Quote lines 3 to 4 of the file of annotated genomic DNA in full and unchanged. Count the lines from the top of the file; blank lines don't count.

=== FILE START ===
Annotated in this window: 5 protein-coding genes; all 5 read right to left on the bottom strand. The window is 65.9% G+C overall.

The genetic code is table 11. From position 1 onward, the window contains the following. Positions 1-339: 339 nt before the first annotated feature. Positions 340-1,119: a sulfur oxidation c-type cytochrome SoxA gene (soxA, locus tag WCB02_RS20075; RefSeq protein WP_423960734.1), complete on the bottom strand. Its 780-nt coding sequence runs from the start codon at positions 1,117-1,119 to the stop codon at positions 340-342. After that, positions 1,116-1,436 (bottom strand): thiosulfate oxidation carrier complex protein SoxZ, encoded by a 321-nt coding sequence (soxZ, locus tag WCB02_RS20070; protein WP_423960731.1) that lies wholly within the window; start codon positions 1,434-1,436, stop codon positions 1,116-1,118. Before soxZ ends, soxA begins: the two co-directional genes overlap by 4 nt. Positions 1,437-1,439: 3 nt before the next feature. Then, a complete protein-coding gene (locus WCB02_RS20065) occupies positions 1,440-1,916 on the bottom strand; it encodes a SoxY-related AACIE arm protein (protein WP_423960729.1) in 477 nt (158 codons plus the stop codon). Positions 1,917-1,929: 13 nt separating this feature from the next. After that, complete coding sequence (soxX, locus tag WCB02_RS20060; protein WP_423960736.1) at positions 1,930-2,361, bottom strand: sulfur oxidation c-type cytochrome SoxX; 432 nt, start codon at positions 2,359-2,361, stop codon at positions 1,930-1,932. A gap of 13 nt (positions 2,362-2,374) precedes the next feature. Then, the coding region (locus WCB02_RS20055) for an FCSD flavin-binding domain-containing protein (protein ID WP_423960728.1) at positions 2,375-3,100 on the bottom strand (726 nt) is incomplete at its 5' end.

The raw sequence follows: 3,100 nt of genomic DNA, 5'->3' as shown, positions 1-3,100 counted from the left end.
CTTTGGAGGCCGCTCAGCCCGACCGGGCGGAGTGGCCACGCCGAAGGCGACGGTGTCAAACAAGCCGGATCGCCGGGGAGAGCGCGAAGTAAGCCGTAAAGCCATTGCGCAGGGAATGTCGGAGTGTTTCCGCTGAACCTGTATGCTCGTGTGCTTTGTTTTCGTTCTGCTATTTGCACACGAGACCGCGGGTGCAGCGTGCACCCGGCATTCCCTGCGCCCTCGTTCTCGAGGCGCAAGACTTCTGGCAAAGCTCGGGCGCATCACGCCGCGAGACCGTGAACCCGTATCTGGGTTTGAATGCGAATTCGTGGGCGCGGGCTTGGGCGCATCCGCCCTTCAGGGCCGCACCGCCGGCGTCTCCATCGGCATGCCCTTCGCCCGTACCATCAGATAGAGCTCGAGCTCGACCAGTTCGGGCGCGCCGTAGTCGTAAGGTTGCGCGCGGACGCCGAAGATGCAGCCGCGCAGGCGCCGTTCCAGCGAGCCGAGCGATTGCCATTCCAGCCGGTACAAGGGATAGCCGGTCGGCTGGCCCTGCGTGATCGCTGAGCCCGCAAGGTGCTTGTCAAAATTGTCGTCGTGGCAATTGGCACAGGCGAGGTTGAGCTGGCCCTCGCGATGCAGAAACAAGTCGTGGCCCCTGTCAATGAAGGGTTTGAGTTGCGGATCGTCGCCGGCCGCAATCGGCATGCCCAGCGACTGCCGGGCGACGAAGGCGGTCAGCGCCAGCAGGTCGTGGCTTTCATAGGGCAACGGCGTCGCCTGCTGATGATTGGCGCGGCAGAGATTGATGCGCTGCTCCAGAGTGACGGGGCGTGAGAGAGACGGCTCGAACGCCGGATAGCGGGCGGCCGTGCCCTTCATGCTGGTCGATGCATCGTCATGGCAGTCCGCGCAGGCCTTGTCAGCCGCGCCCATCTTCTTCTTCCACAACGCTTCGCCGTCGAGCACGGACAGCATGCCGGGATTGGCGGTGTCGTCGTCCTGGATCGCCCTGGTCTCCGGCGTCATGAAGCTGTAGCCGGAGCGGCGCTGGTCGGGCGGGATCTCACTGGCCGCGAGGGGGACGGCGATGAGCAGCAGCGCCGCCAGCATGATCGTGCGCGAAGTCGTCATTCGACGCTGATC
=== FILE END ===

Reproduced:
The raw sequence follows: 3,100 nt of genomic DNA, 5'->3' as shown, positions 1-3,100 counted from the left end.
CTTTGGAGGCCGCTCAGCCCGACCGGGCGGAGTGGCCACGCCGAAGGCGACGGTGTCAAACAAGCCGGATCGCCGGGGAGAGCGCGAAGTAAGCCGTAAAGCCATTGCGCAGGGAATGTCGGAGTGTTTCCGCTGAACCTGTATGCTCGTGTGCTTTGTTTTCGTTCTGCTATTTGCACACGAGACCGCGGGTGCAGCGTGCACCCGGCATTCCCTGCGCCCTCGTTCTCGAGGCGCAAGACTTCTGGCAAAGCTCGGGCGCATCACGCCGCGAGACCGTGAACCCGTATCTGGGTTTGAATGCGAATTCGTGGGCGCGGGCTTGGGCGCATCCGCCCTTCAGGGCCGCACCGCCGGCGTCTCCATCGGCATGCCCTTCGCCCGTACCATCAGATAGAGCTCGAGCTCGACCAGTTCGGGCGCGCCGTAGTCGTAAGGTTGCGCGCGGACGCCGAAGATGCAGCCGCGCAGGCGCCGTTCCAGCGAGCCGAGCGATTGCCATTCCAGCCGGTACAAGGGATAGCCGGTCGGCTGGCCCTGCGTGATCGCTGAGCCCGCAAGGTGCTTGTCAAAATTGTCGTCGTGGCAATTGGCACAGGCGAGGTTGAGCTGGCCCTCGCGATGCAGAAACAAGTCGTGGCCCCTGTCAATGAAGGGTTTGAGTTGCGGATCGTCGCCGGCCGCAATCGGCATGCCCAGCGACTGCCGGGCGACGAAGGCGGTCAGCGCCAGCAGGTCGTGGCTTTCATAGGGCAACGGCGTCGCCTGCTGATGATTGGCGCGGCAGAGATTGATGCGCTGCTCCAGAGTGACGGGGCGTGAGAGAGACGGCTCGAACGCCGGATAGCGGGCGGCCGTGCCCTTCATGCTGGTCGATGCATCGTCATGGCAGTCCGCGCAGGCCTTGTCAGCCGCGCCCATCTTCTTCTTCCACAACGCTTCGCCGTCGAGCACGGACAGCATGCCGGGATTGGCGGTGTCGTCGTCCTGGATCGCCCTGGTCTCCGGCGTCATGAAGCTGTAGCCGGAGCGGCGCTGGTCGGGCGGGATCTCACTGGCCGCGAGGGGGACGGCGATGAGCAGCAGCGCCGCCAGCATGATCGTGCGCGAAGTCGTCATTCGACGCTGATC